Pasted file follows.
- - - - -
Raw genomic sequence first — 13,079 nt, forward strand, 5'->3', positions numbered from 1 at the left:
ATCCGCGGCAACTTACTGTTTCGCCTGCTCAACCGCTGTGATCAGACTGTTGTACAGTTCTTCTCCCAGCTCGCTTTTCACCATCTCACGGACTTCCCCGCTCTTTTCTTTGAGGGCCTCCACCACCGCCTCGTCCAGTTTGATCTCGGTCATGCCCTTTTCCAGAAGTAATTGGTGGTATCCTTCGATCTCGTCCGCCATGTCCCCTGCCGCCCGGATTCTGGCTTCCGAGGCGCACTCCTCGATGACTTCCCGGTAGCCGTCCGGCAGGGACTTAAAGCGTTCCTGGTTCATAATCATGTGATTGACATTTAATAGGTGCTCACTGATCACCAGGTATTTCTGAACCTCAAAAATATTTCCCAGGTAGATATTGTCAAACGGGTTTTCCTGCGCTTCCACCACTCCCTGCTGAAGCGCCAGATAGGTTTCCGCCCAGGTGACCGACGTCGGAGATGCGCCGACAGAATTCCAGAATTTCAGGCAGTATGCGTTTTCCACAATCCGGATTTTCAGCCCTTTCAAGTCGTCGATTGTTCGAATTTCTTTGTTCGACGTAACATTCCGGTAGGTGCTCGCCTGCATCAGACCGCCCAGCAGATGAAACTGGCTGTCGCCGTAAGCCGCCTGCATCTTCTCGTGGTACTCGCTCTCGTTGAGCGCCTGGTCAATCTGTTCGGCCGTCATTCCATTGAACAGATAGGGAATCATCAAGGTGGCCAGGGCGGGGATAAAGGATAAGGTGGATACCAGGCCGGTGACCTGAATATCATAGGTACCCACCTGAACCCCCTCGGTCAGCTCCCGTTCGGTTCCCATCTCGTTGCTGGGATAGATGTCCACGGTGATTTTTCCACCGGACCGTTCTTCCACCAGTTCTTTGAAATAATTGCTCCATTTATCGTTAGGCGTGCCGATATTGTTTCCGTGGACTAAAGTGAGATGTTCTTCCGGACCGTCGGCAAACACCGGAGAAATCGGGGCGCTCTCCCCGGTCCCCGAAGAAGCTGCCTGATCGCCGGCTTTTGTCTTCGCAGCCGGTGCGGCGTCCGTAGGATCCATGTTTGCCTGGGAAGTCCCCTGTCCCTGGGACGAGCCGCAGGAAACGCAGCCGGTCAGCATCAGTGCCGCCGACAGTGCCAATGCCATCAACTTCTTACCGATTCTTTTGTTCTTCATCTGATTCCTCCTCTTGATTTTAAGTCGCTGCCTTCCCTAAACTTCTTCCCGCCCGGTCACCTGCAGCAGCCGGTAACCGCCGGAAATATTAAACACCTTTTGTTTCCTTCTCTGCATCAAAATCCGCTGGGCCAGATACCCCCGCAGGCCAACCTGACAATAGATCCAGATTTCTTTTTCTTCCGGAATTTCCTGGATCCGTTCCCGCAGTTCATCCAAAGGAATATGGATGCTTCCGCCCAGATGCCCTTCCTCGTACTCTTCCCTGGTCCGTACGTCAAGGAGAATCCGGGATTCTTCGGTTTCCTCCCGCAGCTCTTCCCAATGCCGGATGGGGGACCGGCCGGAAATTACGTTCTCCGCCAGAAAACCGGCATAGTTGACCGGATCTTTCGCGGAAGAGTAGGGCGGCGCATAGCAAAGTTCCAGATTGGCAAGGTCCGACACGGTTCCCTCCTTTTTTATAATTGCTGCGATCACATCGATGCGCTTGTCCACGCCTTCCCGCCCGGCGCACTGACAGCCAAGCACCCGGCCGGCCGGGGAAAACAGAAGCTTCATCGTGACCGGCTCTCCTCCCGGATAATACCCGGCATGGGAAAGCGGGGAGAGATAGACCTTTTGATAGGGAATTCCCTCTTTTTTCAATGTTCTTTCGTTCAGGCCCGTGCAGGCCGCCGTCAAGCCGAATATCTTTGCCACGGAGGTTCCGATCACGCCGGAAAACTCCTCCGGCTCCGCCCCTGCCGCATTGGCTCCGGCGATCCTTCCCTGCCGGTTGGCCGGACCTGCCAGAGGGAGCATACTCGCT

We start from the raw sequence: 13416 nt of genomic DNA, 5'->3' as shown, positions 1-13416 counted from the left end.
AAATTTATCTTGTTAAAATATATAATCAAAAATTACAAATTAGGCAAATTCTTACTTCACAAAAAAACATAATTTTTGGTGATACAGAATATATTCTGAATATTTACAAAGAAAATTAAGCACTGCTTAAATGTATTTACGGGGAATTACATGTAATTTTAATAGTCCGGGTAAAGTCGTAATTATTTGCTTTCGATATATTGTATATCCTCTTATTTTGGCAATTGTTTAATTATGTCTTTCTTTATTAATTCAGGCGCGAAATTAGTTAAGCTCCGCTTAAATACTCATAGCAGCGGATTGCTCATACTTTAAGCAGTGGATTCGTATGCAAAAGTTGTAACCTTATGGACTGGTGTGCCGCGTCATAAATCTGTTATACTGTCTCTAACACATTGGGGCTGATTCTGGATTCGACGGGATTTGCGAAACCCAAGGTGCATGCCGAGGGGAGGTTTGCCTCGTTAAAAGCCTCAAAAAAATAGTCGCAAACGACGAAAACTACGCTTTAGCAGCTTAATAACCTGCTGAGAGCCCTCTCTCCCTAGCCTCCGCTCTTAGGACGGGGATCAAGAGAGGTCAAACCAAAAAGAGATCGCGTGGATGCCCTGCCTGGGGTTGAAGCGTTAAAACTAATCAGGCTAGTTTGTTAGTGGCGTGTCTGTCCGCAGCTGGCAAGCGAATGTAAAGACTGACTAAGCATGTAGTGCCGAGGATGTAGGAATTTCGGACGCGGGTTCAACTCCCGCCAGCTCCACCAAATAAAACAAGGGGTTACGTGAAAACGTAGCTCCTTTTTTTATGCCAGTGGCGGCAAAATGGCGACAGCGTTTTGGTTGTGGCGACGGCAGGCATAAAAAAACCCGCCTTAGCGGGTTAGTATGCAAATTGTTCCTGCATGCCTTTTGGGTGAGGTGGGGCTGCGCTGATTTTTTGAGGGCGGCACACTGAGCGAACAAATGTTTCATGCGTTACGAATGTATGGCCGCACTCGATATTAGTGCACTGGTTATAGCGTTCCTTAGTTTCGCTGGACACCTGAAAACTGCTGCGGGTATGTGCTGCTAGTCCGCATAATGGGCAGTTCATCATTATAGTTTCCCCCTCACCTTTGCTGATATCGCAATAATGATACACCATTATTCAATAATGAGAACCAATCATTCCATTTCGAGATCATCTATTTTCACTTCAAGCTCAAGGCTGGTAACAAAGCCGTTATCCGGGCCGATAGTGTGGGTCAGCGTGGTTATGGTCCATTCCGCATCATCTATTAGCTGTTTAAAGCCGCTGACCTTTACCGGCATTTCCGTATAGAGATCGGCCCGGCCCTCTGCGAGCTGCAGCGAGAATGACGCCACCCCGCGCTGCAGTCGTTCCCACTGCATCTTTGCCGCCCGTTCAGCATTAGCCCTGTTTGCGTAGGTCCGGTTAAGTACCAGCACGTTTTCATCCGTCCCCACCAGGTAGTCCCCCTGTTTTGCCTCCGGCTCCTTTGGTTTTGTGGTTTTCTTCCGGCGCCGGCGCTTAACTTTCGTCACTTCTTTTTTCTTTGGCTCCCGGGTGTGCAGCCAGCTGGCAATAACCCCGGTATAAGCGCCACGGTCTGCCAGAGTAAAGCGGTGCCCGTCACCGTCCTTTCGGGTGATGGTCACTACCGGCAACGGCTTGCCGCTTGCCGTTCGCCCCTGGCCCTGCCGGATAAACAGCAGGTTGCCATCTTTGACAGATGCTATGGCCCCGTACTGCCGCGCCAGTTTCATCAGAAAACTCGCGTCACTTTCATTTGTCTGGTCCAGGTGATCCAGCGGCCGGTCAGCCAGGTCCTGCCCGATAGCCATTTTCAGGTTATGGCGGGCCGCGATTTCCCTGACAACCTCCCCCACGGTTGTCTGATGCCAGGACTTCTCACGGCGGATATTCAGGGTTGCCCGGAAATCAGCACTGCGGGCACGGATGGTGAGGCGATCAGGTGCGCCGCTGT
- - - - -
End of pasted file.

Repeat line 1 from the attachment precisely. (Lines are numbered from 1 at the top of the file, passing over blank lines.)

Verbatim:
Raw genomic sequence first — 13,079 nt, forward strand, 5'->3', positions numbered from 1 at the left: